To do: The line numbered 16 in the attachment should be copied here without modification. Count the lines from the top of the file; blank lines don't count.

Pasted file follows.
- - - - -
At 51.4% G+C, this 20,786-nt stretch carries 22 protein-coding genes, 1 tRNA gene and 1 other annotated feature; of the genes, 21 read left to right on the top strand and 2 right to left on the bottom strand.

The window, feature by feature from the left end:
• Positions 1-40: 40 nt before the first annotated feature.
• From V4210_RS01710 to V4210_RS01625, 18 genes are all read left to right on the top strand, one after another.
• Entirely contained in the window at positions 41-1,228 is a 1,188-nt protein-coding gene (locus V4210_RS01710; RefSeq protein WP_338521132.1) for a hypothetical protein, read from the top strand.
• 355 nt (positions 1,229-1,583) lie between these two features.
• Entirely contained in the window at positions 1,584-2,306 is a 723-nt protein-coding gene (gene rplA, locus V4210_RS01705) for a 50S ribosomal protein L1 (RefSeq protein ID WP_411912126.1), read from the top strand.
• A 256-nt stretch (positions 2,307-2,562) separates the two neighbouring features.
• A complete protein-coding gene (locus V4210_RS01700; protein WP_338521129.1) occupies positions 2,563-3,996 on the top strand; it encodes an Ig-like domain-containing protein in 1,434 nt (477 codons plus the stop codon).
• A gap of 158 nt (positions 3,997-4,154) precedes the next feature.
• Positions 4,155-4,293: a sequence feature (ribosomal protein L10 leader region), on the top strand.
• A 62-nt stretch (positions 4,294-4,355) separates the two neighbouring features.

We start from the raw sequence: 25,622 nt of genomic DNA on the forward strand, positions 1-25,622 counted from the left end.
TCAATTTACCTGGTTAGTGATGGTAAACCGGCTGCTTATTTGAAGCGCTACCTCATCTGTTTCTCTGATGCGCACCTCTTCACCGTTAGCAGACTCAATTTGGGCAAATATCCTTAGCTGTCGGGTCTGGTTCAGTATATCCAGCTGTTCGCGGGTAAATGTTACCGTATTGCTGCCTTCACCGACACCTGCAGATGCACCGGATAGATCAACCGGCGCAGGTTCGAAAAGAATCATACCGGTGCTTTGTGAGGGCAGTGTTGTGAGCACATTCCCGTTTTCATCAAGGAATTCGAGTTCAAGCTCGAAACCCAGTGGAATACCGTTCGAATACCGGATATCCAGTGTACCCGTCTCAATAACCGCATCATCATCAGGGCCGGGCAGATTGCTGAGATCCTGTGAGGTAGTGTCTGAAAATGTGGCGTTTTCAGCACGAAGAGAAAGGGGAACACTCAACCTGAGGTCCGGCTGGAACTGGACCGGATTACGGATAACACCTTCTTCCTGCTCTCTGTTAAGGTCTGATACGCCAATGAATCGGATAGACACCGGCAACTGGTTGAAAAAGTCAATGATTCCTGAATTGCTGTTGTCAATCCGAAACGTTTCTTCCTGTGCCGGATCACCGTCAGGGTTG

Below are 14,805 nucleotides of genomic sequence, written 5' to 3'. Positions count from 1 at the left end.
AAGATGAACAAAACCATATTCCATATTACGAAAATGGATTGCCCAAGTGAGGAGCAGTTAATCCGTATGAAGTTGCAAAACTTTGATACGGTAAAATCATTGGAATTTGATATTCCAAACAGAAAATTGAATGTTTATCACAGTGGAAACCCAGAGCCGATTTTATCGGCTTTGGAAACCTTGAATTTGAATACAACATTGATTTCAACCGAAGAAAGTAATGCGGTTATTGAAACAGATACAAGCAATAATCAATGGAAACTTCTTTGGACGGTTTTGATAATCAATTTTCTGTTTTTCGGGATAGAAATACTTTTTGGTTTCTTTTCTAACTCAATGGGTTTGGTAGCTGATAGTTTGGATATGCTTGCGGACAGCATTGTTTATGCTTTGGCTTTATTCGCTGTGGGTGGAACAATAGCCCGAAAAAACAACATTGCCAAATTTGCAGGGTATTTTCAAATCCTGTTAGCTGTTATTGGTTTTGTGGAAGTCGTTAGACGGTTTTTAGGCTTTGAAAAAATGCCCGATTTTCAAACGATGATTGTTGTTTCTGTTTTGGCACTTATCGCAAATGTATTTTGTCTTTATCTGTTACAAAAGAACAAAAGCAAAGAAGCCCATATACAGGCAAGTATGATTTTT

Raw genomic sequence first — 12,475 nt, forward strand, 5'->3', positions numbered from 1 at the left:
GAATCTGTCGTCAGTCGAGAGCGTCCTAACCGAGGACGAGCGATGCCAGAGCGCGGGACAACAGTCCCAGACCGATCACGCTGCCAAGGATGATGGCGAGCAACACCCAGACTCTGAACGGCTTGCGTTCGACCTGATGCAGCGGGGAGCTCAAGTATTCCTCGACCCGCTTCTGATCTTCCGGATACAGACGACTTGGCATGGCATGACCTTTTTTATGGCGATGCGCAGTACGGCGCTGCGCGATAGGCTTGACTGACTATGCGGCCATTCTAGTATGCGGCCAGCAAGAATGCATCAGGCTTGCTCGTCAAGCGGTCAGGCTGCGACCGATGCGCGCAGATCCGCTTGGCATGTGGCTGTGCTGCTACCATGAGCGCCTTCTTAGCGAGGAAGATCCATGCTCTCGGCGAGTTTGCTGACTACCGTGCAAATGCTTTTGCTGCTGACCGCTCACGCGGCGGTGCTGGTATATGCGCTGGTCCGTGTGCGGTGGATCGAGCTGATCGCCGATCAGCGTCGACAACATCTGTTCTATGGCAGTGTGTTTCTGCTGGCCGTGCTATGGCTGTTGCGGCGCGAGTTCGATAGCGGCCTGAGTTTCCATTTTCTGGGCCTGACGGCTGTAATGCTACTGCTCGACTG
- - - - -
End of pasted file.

AAGATGAACAAAACCATATTCCATATTACGAAAATGGATTGCCCAAGTGAGGAGCAGTTAATCCGTATGAAGTTGCAAAACTTTGATACGGTAAAATCATTGGAATTTGATATTCCAAACAGAAAATTGAATGTTTATCACAGTGGAAACCCAGAGCCGATTTTATCGGCTTTGGAAACCTTGAATTTGAATACAACATTGATTTCAACCGAAGAAAGTAATGCGGTTATTGAAACAGATACAAGCAATAATCAATGGAAACTTCTTTGGACGGTTTTGATAATCAATTTTCTGTTTTTCGGGATAGAAATACTTTTTGGTTTCTTTTCTAACTCAATGGGTTTGGTAGCTGATAGTTTGGATATGCTTGCGGACAGCATTGTTTATGCTTTGGCTTTATTCGCTGTGGGTGGAACAATAGCCCGAAAAAACAACATTGCCAAATTTGCAGGGTATTTTCAAATCCTGTTAGCTGTTATTGGTTTTGTGGAAGTCGTTAGACGGTTTTTAGGCTTTGAAAAAATGCCCGATTTTCAAACGATGATTGTTGTTTCTGTTTTGGCACTTATCGCAAATGTATTTTGTCTTTATCTGTTACAAAAGAACAAAAGCAAAGAAGCCCATATACAGGCAAGTATGATTTTT